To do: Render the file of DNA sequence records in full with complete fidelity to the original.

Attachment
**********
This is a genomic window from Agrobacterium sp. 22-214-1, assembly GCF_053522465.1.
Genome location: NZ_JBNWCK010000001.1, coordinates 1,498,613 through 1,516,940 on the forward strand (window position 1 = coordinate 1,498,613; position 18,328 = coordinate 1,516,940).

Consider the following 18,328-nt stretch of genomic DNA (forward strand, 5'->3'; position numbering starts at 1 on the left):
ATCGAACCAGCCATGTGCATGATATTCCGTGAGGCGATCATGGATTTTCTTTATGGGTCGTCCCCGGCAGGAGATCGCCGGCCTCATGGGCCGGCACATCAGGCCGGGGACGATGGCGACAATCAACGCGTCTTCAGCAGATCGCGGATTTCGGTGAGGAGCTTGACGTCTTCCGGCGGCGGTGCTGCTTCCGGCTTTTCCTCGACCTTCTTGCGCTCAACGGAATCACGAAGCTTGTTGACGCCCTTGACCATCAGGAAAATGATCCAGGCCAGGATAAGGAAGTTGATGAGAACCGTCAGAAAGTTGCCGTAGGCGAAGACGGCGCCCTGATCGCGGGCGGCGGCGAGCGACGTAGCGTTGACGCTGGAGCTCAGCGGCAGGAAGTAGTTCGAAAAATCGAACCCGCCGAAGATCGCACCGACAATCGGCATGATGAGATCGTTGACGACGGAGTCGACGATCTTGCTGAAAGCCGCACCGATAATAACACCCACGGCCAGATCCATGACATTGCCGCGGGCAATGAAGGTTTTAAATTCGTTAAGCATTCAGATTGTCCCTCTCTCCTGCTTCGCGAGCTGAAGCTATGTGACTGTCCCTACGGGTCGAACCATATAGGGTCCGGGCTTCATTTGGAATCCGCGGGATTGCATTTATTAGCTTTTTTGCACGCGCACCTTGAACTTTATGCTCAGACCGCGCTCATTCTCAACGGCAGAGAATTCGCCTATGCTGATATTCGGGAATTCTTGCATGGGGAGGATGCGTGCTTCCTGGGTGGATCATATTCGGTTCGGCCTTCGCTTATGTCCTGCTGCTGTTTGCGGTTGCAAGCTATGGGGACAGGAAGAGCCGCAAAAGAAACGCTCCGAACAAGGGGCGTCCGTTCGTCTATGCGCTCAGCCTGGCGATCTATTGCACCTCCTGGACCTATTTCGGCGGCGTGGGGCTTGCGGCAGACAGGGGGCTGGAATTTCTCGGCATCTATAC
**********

This is a genomic window from Agrobacterium sp. 22-214-1, assembly GCF_053522465.1.
Genome location: NZ_JBNWCK010000001.1, coordinates 1,498,613 through 1,516,940 on the forward strand (window position 1 = coordinate 1,498,613; position 18,328 = coordinate 1,516,940).

Consider the following 18,328-nt stretch of genomic DNA (forward strand, 5'->3'; position numbering starts at 1 on the left):
ATCGAACCAGCCATGTGCATGATATTCCGTGAGGCGATCATGGATTTTCTTTATGGGTCGTCCCCGGCAGGAGATCGCCGGCCTCATGGGCCGGCACATCAGGCCGGGGACGATGGCGACAATCAACGCGTCTTCAGCAGATCGCGGATTTCGGTGAGGAGCTTGACGTCTTCCGGCGGCGGTGCTGCTTCCGGCTTTTCCTCGACCTTCTTGCGCTCAACGGAATCACGAAGCTTGTTGACGCCCTTGACCATCAGGAAAATGATCCAGGCCAGGATAAGGAAGTTGATGAGAACCGTCAGAAAGTTGCCGTAGGCGAAGACGGCGCCCTGATCGCGGGCGGCGGCGAGCGACGTAGCGTTGACGCTGGAGCTCAGCGGCAGGAAGTAGTTCGAAAAATCGAACCCGCCGAAGATCGCACCGACAATCGGCATGATGAGATCGTTGACGACGGAGTCGACGATCTTGCTGAAAGCCGCACCGATAATAACACCCACGGCCAGATCCATGACATTGCCGCGGGCAATGAAGGTTTTAAATTCGTTAAGCATTCAGATTGTCCCTCTCTCCTGCTTCGCGAGCTGAAGCTATGTGACTGTCCCTACGGGTCGAACCATATAGGGTCCGGGCTTCATTTGGAATCCGCGGGATTGCATTTATTAGCTTTTTTGCACGCGCACCTTGAACTTTATGCTCAGACCGCGCTCATTCTCAACGGCAGAGAATTCGCCTATGCTGATATTCGGGAATTCTTGCATGGGGAGGATGCGTGCTTCCTGGGTGGATCATATTCGGTTCGGCCTTCGCTTATGTCCTGCTGCTGTTTGCGGTTGCAAGCTATGGGGACAGGAAGAGCCGCAAAAGAAACGCTCCGAACAAGGGGCGTCCGTTCGTCTATGCGCTCAGCCTGGCGATCTATTGCACCTCCTGGACCTATTTCGGCGGCGTGGGGCTTGCGGCAGACAGGGGGCTGGAATTTCTCGGCATCTATAC